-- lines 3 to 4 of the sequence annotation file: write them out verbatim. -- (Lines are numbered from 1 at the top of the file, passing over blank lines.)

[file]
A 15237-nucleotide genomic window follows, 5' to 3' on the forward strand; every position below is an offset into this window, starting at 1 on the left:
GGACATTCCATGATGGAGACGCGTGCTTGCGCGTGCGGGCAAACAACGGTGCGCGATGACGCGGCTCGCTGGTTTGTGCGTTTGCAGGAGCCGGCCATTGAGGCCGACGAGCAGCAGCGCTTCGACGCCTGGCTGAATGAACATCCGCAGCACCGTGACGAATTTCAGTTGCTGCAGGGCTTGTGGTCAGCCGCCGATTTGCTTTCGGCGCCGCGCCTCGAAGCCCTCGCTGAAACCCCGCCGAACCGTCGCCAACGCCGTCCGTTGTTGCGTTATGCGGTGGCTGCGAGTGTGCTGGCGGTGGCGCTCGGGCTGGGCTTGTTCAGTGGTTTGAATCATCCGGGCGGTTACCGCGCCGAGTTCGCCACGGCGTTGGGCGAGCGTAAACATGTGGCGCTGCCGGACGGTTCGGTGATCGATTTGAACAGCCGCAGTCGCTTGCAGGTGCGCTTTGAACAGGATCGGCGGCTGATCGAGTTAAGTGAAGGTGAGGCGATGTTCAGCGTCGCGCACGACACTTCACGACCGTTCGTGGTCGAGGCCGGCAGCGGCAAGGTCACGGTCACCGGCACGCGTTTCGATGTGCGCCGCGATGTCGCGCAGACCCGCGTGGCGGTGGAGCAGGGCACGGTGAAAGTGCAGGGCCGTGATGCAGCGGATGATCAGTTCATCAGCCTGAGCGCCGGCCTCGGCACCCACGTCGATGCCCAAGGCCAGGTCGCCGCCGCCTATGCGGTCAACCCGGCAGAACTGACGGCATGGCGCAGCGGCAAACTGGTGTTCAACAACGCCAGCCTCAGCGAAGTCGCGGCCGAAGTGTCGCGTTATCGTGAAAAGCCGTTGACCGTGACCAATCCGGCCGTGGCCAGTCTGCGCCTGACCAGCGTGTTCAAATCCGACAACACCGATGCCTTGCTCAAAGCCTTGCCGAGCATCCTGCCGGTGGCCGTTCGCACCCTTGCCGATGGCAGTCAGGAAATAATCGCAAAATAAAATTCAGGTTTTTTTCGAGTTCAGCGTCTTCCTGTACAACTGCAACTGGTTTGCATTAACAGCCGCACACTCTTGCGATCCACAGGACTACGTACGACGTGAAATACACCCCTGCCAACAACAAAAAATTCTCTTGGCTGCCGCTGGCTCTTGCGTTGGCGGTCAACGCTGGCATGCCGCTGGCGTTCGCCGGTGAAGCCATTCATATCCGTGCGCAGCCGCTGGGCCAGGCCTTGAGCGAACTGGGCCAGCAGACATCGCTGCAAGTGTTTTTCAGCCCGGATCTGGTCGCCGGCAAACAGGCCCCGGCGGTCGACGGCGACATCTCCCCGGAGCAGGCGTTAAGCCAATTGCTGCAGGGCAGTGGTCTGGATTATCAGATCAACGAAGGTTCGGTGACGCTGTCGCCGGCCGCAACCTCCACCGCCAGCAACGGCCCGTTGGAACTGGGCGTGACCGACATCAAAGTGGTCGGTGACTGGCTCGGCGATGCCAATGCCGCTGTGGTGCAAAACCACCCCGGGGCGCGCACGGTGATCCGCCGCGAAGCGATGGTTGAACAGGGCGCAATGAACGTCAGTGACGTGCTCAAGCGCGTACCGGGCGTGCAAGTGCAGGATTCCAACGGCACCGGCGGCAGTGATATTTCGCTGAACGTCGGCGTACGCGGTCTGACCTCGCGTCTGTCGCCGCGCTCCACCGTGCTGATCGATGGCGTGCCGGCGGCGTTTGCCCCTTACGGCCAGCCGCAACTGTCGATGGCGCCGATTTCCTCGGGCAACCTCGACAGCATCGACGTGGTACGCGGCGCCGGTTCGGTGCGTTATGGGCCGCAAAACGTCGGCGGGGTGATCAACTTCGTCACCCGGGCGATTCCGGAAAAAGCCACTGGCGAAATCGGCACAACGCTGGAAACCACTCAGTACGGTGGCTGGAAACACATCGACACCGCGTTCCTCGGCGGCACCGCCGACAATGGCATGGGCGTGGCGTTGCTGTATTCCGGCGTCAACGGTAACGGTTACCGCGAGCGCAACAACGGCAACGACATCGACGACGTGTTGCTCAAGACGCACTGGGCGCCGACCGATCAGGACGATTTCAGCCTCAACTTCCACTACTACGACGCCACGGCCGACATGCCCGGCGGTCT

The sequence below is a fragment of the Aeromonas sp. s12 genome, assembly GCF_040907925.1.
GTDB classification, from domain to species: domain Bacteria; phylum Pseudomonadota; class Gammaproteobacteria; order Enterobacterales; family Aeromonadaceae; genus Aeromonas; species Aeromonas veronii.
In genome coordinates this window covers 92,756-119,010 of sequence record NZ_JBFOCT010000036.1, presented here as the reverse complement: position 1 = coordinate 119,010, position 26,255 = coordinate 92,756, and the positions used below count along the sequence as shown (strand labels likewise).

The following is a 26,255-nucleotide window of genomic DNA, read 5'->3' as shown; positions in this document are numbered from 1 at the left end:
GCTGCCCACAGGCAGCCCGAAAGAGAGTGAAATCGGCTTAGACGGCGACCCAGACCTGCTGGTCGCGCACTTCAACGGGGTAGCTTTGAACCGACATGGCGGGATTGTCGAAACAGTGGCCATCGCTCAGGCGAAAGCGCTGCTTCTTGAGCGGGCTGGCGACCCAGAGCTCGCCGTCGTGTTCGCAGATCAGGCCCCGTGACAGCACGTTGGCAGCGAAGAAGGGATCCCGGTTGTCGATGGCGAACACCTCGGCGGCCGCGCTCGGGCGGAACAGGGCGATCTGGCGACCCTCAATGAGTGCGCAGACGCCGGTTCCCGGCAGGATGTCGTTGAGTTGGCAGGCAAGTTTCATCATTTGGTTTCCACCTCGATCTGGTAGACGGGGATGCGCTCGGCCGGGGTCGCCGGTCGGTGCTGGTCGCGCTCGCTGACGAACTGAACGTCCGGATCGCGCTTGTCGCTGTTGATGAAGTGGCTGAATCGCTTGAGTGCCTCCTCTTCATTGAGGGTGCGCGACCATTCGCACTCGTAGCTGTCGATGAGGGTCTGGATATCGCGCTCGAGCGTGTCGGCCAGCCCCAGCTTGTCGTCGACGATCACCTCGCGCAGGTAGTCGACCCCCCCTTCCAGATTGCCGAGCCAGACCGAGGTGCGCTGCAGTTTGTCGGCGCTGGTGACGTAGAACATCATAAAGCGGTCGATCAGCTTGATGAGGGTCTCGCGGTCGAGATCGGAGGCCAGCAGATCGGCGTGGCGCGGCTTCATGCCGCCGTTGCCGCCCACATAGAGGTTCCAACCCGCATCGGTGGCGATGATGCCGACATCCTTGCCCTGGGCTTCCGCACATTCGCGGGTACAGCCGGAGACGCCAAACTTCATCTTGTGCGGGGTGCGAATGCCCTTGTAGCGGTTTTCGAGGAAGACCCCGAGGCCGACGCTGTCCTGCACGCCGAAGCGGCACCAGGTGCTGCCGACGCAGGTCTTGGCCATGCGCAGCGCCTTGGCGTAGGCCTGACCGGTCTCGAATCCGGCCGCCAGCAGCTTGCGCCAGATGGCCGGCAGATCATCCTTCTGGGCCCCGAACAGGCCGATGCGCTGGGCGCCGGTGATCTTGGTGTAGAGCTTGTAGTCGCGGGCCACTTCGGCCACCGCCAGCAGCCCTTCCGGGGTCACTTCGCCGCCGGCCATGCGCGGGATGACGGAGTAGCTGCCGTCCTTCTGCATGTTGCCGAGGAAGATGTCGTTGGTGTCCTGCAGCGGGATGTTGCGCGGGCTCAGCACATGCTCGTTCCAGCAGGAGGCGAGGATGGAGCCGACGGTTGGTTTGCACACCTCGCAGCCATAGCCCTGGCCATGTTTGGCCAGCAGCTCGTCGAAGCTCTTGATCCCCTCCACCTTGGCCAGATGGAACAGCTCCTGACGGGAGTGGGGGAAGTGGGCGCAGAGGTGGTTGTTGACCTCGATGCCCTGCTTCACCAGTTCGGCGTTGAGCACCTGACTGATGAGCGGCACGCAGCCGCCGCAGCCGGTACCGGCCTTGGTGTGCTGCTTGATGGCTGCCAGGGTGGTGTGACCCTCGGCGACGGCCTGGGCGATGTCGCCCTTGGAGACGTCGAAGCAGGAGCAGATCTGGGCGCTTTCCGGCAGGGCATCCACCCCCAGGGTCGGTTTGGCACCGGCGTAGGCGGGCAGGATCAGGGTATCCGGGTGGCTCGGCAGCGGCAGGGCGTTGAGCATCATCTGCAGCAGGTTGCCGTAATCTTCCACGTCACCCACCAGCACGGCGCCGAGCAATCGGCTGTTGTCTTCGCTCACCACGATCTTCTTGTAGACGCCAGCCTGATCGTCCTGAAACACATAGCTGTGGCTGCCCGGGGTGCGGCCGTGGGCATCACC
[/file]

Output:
The sequence below is a fragment of the Aeromonas sp. s12 genome, assembly GCF_040907925.1.
GTDB classification, from domain to species: domain Bacteria; phylum Pseudomonadota; class Gammaproteobacteria; order Enterobacterales; family Aeromonadaceae; genus Aeromonas; species Aeromonas veronii.